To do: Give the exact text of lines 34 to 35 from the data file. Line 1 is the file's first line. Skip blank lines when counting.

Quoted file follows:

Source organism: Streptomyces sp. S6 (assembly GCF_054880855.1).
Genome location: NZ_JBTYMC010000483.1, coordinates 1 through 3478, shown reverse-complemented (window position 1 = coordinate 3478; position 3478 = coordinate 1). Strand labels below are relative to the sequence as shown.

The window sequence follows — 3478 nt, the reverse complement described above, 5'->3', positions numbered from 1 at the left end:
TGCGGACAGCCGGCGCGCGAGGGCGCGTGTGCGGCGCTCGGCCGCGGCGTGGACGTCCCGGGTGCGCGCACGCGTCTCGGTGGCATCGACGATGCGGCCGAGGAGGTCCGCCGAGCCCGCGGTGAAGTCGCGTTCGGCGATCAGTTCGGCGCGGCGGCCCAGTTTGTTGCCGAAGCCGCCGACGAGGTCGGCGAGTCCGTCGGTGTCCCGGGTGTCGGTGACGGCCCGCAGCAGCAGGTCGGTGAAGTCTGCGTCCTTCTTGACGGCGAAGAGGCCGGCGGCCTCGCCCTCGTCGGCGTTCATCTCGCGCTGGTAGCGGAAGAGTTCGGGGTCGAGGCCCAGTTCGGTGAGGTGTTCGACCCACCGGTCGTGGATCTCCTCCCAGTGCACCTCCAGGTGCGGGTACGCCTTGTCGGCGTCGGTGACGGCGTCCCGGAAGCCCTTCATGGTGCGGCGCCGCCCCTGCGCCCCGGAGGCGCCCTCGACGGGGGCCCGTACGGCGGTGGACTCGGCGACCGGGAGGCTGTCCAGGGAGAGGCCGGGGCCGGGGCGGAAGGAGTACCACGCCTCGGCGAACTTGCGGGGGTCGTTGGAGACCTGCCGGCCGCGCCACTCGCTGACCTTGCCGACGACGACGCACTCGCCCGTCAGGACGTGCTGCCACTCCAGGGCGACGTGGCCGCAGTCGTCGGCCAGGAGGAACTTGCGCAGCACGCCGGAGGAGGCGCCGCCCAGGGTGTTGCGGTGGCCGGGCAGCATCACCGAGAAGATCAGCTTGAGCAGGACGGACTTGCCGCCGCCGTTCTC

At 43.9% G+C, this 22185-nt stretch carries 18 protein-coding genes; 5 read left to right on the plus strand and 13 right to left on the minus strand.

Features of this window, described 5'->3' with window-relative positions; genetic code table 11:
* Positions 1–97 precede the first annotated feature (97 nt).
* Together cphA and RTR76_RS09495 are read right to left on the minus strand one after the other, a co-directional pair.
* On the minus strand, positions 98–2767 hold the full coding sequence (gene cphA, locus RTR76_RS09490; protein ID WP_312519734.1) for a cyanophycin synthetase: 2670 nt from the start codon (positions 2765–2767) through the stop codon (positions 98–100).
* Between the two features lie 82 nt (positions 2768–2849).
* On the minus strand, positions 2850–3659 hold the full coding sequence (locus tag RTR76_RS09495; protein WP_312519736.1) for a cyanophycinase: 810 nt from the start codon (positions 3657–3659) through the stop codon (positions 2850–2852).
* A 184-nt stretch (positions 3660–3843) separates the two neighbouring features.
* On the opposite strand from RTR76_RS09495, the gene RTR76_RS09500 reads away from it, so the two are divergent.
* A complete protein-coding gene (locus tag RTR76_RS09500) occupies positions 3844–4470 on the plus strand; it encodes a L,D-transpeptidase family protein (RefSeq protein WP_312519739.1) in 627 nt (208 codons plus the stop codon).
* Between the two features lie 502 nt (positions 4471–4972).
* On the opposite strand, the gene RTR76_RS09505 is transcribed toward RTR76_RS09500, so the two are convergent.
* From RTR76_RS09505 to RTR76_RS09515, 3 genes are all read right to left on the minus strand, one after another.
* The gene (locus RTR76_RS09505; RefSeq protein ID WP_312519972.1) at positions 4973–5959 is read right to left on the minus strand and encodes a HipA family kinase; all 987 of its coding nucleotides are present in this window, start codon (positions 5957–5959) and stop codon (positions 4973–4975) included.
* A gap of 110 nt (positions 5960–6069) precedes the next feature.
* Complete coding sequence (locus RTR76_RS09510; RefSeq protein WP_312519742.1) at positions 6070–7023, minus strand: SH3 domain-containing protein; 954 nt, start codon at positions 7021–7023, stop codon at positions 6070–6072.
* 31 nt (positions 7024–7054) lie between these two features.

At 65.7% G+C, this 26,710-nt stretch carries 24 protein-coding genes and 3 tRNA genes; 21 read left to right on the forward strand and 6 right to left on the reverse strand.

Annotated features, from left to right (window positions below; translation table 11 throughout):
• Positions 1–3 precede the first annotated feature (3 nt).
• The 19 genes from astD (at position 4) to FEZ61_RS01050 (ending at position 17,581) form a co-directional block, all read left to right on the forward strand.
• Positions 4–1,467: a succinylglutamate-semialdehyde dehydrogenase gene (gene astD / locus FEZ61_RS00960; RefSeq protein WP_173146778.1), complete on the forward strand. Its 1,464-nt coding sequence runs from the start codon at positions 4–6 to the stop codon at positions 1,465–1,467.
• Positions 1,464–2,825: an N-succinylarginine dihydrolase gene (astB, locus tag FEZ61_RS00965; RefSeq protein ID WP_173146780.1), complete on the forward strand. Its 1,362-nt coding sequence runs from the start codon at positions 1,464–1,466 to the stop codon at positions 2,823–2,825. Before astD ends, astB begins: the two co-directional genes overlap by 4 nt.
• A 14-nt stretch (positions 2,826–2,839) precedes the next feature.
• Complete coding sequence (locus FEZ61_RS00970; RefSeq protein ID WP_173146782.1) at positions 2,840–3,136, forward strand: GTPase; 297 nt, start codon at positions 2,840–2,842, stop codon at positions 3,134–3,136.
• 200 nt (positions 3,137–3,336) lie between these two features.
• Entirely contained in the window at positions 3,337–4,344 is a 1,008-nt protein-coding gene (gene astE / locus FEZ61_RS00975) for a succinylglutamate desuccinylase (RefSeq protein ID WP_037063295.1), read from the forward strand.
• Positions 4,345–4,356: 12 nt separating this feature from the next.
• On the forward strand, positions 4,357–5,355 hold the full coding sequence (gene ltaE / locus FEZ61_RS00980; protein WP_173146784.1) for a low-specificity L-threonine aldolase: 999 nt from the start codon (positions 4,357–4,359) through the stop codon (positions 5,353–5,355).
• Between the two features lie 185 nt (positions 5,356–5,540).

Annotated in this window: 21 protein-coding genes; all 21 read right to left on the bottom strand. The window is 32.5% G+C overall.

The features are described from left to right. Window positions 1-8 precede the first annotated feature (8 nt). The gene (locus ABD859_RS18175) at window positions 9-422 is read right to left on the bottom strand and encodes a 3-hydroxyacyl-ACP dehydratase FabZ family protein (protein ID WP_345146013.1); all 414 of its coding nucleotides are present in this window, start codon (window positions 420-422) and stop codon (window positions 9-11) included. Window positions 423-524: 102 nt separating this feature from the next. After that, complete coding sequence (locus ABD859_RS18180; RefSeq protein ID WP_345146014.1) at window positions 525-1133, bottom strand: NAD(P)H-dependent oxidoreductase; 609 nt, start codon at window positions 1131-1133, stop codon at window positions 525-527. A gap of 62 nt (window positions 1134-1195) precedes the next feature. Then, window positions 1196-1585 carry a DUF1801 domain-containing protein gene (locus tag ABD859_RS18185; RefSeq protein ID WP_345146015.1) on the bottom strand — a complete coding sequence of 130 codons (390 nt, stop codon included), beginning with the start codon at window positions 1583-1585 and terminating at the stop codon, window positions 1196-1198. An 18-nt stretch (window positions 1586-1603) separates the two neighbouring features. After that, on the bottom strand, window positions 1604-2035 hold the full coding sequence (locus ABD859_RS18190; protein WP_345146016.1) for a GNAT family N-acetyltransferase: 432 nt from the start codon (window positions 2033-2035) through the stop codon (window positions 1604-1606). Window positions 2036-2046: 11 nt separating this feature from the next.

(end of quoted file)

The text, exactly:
• Between the two features lie 185 nt (positions 5,356–5,540).

Annotated in this window: 21 protein-coding genes; all 21 read right to left on the bottom strand. The window is 32.5% G+C overall.